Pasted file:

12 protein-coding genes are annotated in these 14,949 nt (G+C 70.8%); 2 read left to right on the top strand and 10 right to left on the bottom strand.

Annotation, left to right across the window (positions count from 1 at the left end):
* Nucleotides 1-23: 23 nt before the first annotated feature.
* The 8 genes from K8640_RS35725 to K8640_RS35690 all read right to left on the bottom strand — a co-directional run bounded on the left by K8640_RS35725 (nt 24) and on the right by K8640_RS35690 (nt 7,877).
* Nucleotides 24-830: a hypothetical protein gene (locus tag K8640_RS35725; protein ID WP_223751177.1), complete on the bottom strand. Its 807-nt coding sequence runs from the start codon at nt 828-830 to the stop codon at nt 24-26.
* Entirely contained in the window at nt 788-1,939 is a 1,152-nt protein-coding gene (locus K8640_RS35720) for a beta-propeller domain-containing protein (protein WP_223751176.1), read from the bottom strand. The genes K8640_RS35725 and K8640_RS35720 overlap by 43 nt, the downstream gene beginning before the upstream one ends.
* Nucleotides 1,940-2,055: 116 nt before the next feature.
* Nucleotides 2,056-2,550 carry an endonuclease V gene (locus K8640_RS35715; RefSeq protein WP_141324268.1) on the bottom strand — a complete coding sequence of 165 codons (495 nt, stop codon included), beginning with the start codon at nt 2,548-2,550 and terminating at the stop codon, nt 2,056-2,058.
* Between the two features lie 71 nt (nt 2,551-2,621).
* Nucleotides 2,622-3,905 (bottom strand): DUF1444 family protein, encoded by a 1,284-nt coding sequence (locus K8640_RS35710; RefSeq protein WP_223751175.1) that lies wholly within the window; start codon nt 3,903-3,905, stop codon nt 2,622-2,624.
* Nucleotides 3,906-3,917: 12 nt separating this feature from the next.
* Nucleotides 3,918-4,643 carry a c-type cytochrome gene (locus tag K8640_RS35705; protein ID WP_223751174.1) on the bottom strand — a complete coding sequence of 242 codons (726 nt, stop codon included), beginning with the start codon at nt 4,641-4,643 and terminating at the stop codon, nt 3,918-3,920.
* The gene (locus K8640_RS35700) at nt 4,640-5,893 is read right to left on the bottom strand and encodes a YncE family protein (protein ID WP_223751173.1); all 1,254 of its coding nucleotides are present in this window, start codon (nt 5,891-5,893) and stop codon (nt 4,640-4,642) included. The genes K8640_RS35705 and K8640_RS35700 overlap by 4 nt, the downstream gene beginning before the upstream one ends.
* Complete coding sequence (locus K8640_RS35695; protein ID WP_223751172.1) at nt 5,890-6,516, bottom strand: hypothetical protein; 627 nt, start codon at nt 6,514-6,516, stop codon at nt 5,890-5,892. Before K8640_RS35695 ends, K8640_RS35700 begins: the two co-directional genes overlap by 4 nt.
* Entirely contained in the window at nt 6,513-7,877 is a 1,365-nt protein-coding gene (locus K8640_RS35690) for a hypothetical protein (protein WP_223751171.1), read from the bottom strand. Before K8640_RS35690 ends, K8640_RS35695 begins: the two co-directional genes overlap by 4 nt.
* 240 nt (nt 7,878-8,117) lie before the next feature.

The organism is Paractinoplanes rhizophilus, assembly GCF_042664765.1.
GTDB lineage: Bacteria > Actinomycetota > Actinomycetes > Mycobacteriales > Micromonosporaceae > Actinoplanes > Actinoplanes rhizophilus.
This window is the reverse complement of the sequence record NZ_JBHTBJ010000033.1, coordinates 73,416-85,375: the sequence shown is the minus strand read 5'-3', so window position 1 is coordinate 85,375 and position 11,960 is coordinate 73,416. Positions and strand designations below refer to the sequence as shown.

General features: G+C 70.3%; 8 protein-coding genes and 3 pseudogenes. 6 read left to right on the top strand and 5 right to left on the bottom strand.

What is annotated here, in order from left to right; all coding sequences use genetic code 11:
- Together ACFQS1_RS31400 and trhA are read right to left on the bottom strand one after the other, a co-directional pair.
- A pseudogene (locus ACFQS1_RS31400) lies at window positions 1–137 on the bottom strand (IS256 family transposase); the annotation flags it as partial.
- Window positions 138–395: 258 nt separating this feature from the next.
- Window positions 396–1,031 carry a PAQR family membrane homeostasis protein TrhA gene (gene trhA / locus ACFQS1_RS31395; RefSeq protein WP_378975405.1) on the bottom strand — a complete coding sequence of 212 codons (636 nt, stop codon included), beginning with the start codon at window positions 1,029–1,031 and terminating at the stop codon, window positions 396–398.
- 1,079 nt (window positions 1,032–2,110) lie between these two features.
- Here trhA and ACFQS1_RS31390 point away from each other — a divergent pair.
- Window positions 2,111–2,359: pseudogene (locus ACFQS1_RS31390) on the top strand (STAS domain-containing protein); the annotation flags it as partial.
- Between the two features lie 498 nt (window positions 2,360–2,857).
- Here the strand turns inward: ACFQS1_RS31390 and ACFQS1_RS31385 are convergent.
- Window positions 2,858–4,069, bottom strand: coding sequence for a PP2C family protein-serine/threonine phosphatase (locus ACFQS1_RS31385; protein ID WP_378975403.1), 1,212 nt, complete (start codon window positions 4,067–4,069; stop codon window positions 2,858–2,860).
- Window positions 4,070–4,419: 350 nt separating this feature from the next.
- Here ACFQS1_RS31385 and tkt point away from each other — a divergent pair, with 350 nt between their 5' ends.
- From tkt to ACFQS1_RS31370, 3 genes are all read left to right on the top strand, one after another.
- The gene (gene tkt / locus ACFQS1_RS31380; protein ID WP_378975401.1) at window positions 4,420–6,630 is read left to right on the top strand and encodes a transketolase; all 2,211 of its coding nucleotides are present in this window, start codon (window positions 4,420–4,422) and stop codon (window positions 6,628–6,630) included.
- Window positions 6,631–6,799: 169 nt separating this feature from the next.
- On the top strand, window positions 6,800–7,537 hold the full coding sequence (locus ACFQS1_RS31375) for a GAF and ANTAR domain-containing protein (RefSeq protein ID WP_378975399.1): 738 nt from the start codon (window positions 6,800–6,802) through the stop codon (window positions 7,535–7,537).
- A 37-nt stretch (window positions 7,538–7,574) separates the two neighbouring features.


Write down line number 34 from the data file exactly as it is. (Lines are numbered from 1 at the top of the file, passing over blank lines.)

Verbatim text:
- From tkt to ACFQS1_RS31370, 3 genes are all read left to right on the top strand, one after another.